Spirometry testing is also known as Pulmonary Lung Function testing and is the most common method of lung function testing. Its goal is to help employers manage the risks of lung damage in the workplace.

Employers should establish a Respiratory Protection Program that includes baseline and periodic testing. Baseline tests can be carried out during pre-employment to identify any pre-existing lung health conditions that may impact workers’ ability to fulfill their job obligations.

The information employers receive from baseline tests helps them accommodate a worker’s lung function limitations. Employers can compare periodic test results with baseline tests to measure changes in worker lung health over time. Respiratory Health Surveillance is a program that assesses and monitors lung functionality, focusing on work-related respiratory diseases. 

What Types of Respirator Fit Testing are Available?

Respirators are one type of Personal Protective Equipment (PPE) that can help keep workers safe and healthy. Respirators help prevent the inhalation of dangerous substances and the development of respiratory illnesses. An employee’s respirator must be the right fit for them, and that’s where Respirator Fit Testing comes in. 

Quantitative and qualitative are the two types of Respirator Fit Testing. 

Quantitative Respirator Fit Testing is also known as Mask Fit Testing. It uses an instrument to measure particle concentration in the ambient air and compare it with those that leak into the respirator. It is considered the gold standard in Respirator Fit Testing.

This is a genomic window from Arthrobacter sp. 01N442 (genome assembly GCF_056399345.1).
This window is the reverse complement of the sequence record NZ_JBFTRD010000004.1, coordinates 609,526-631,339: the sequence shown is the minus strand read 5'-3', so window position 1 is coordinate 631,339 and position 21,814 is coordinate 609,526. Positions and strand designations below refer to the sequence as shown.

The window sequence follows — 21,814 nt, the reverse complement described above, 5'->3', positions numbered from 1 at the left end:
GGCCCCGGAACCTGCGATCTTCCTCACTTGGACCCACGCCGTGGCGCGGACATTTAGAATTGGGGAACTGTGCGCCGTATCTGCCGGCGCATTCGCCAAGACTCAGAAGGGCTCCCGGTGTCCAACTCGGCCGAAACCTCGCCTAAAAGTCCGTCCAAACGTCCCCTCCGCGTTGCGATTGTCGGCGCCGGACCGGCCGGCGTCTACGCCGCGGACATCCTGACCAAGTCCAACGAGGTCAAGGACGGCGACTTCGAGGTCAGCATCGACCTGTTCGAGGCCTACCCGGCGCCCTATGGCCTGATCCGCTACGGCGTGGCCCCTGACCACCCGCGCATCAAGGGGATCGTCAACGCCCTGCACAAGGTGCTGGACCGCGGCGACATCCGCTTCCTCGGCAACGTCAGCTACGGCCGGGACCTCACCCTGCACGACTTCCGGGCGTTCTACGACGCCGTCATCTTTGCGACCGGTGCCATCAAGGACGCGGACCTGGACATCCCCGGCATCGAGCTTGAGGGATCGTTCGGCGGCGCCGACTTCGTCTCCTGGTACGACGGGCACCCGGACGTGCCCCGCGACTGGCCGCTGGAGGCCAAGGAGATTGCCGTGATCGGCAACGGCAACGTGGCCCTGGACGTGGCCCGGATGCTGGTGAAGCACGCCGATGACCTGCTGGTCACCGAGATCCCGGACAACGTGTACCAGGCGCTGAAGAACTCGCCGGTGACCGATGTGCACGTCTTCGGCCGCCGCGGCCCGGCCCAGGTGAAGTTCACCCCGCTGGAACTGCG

Qualitative Respirator Fit Testing is a subjective measurement that relies on the mask wearer to detect leaks. The worker puts on the respirator, and the tester exposes them to one or more airborne contaminants. Test results are obtained based on whether the worker reacts to the substance, for example, through smell or taste.

The Canadian Standards Association (CSA) requires employers to facilitate Respirator Fit Testing once every two years. However, it’s essential to stay current with provincial requirements, as they may differ. Employers should also understand what organizations are integral to Respirator Fit Testing (CSA, OSHA, and NIOSH) and what role each one plays.

respirator mask


You are responsible for ensuring your employees have the appropriate fitting Personal Protective Equipment (PPE) for the work environment and could be found liable if an employee is injured on the job. 
We can help you mitigate risk. Book respirator fit testing today!

The Importance of Respiratory Protection | In Conclusion

Lung Health Monitoring Programs that include Respirator Fit Testing are crucial components for helping employers manage the risk of workplace injury, illness, and fatality. Many industries and specific job roles expose workers to potentially dangerous contaminants from vapours, gases, fumes, mist, and dust that can adversely affect their respiratory health. Employers must take the necessary steps to protect their workers’ respiratory health.

A written Respiratory Protection Program offers a documented framework that helps employers and employees comply with the necessary standards and procedures for protecting respiratory health. It helps facilitate awareness of existing hazards and how to control them. Respirator Fit Testing is a vital part of this program that enforces the appropriate selection, use, and maintenance of respirators.

Respiratory Protection is a significant workplace safety violation, appearing in OSHA data year after year. The good news is that employers can play an essential role in improving this issue.

Lung Health Monitoring Programs are one of several areas for consideration in a health and safety-focused organization. Others include Audiometric Testing and Drug and Alcohol Testing.